Judge: ‘Offensive to Good Taste’ Rule for California License Plates Infringes Free Speech

OAKLAND, Calif. (CN) — A federal judge found California’s ban on “offensive” personalized license plates unconstitutional Tuesday, ruling it constitutes viewpoint discrimination under the First Amendment.

State regulations require the bureaucracy to refuse configurations that are “offensive to good taste and decency,” based on criteria that includes obscene, vulgar, or sexual language, or has “a negative connotation to a specific group.”

Lead plaintiff Paul Ogilvie, a disabled army veteran, sued the DMV in March after it rejected his request for a plate stating “OGWOOLF,” a military nickname that the DMV construed as a reference to a gang affiliation. The DMV also rejected a request for a “SLAAYR” plate, paying homage to the California rock band, because it was deemed “threatening, aggressive, or hostile.” A gay man had his request for a “QUEER” plate rejected as well.

U.S. District Judge Jon Tigar enjoined the “offensive to good taste” provision in his 16-page opinion Tuesday, noting the U.S. Supreme Court has previously shot down laws disfavoring “ideas that offend.”

He pointed to the high court’s 2017 decision in Matal v. Tam, where musician Simon Tam successfully challenged a trademark denial for his band The Slants, a name he chose “in order to reclaim and take ownership of stereotypes about people of Asian ethnicity.” 

Two years later, the high court invalidated the Lanham Act’s prohibition on “immoral or scandalous” trademark registrations in Iancu v. Brunetti. Citing Tam, Justice Elena Kagan wrote, “We hold that this provision infringes the First Amendment for the same reason: It too disfavors certain ideas.”

Tigar referenced both of those cases in his ruling denying the DMV’s motion to dismiss earlier this year, when he found personalized license plates are private speech and held that the regulation discriminates on the basis of viewpoint.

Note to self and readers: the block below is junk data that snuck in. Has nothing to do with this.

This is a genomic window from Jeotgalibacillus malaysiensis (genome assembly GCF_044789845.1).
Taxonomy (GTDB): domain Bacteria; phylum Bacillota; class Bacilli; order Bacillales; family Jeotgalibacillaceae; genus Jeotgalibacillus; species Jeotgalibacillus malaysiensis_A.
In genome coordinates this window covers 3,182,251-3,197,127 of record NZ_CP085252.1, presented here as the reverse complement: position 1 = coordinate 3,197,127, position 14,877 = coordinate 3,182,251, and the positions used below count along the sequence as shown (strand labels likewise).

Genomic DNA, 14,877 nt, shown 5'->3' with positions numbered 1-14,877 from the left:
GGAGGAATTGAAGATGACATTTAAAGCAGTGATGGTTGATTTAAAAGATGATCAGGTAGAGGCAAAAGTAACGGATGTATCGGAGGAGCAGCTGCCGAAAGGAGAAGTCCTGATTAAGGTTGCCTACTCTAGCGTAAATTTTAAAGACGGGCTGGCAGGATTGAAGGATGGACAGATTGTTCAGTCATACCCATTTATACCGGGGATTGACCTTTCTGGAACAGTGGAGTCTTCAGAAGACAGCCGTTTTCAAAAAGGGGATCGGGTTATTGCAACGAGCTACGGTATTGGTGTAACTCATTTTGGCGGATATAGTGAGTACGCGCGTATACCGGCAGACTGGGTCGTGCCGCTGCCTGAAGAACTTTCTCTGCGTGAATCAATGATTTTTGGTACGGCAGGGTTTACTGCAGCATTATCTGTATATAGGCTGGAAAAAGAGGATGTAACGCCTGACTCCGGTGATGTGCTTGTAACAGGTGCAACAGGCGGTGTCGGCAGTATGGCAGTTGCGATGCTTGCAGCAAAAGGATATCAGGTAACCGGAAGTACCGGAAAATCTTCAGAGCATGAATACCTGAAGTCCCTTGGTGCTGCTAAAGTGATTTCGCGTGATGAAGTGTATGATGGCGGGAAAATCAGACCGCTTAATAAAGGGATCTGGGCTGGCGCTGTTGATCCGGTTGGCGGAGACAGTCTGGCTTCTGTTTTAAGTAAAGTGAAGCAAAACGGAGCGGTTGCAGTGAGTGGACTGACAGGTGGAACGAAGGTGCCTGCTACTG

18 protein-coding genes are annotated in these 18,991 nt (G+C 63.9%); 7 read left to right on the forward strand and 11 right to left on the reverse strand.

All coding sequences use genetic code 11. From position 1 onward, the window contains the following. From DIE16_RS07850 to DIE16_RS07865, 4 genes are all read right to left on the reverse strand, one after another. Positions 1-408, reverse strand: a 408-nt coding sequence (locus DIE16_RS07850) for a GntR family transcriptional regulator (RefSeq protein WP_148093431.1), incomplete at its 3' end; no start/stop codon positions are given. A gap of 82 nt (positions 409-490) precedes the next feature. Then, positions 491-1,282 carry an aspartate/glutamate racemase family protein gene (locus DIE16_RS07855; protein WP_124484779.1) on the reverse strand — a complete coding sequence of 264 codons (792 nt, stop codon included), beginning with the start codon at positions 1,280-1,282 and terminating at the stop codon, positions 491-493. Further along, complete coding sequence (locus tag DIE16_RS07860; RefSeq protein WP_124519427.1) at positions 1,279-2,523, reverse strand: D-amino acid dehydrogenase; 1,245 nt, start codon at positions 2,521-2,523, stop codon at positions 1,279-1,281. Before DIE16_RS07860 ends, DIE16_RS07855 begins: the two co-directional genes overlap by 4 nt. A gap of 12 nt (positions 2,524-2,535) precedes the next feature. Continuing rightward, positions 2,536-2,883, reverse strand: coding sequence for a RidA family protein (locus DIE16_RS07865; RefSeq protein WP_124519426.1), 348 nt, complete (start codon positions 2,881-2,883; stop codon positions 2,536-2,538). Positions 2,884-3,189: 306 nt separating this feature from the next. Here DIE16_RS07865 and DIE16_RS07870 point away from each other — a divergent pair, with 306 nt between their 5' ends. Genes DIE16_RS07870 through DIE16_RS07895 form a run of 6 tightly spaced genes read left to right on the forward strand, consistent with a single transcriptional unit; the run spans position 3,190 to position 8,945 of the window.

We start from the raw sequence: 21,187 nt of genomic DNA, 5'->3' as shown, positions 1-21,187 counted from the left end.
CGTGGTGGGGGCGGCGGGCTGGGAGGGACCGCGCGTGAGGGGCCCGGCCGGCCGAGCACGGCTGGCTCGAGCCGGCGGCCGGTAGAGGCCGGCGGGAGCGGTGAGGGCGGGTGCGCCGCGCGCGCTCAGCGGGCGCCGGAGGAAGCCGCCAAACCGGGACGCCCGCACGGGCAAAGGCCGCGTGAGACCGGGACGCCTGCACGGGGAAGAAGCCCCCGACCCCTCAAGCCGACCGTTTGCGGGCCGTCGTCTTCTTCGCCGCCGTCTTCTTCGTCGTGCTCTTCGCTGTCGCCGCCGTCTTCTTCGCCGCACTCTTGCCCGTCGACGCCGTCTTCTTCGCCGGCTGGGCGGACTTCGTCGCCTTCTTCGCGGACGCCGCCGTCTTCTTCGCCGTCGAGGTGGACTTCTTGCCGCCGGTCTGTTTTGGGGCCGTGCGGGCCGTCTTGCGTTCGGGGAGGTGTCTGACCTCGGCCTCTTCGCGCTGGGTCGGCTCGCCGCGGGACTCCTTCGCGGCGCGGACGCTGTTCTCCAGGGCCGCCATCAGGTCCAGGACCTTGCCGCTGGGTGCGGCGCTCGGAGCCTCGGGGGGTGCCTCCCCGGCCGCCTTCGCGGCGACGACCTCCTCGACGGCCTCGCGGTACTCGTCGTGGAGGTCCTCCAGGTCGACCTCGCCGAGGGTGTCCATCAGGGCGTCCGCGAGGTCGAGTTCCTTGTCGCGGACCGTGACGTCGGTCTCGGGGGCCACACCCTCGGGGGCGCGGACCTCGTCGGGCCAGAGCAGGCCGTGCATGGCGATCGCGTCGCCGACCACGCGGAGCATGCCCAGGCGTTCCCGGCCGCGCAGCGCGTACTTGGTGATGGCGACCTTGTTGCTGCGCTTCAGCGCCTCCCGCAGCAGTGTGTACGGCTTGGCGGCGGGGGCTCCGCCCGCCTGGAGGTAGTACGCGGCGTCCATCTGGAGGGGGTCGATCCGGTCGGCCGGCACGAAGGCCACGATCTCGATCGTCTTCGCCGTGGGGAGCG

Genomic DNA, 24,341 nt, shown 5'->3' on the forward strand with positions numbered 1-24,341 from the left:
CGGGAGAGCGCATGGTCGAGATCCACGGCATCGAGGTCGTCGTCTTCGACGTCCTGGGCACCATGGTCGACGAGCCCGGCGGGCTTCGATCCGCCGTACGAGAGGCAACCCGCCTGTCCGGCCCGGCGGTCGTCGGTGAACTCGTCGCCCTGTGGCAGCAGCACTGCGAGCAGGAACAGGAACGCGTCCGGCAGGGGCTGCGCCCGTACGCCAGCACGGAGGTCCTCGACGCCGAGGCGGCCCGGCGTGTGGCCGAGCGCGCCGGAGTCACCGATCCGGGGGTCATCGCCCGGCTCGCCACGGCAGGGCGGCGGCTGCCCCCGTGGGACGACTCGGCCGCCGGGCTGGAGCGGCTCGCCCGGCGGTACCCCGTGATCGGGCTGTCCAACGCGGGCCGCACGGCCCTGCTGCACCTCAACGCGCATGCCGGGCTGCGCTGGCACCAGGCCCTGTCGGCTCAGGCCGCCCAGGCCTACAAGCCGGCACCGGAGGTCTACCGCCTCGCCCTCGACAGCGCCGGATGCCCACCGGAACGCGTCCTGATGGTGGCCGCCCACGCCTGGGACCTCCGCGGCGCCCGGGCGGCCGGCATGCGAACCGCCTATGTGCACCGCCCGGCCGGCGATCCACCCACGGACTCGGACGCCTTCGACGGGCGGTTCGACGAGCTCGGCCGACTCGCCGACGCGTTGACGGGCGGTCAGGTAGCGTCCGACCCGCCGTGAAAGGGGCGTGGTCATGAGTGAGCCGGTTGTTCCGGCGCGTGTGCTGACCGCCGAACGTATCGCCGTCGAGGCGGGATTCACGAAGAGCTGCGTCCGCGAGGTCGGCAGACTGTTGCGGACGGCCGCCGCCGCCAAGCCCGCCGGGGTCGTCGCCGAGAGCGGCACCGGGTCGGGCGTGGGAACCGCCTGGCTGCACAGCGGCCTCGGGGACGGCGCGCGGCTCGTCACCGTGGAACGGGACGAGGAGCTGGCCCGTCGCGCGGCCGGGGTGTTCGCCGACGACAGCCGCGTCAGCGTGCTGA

He adopted the same reasoning in his latest decision, adding that even if he had found the regulation viewpoint-neutral, it would still be an unreasonable restriction on free speech because it does not provide an “objective, workable standard” for enforcement and is not “capable of reasoned application” under the Supreme Court’s ruling in Minn. Voters All. v. Mansky.

In that case, the court found a Minnesota statute barring political insignia from being worn inside a polling place on election day unreasonable “as its enforcement may turn in significant part on the background knowledge of the particular election judge applying it.”

Tigar likewise found the DMV regulation too subjective to enforce. For example, a ban on the number 69 — with the exception of plates for 1969 vehicle models — was arbitrarily applied. The DMV rejected it as a sexual reference even when applicants explained that 69 was the year when the vehicle was made.

“Because there is no objective, workable standard of what is ‘offensive to good taste and decency,’ different reviewers can reach opposing conclusions on whether a certain configuration should be rejected based on their judgment of what might be ‘offensive’ or not in ‘good taste,’” he wrote.

In an email, the plaintiffs’ attorney Wen Fa of the Pacific Legal Foundation said Tigar’s ruling is a win for free speech.

“The court’s decision vindicates the free speech rights of the 250,000 Californians who seek to express their messages on personalized license plates each year,” Fa wrote. “Vague bans on speech that’s ‘offensive to good taste and decency’ allow bureaucrats to inject their subjective preferences and undermine the rule of law.”

Tigar said his ruling does not prevent the DMV from prohibiting certain words from appearing on personalized license plates, as hate speech and profanity fall outside the scope of the First Amendment. The DMV can still ban those words through a viewpoint-neutral regulation.

The California DMV said it is reviewing Tigar’s ruling.

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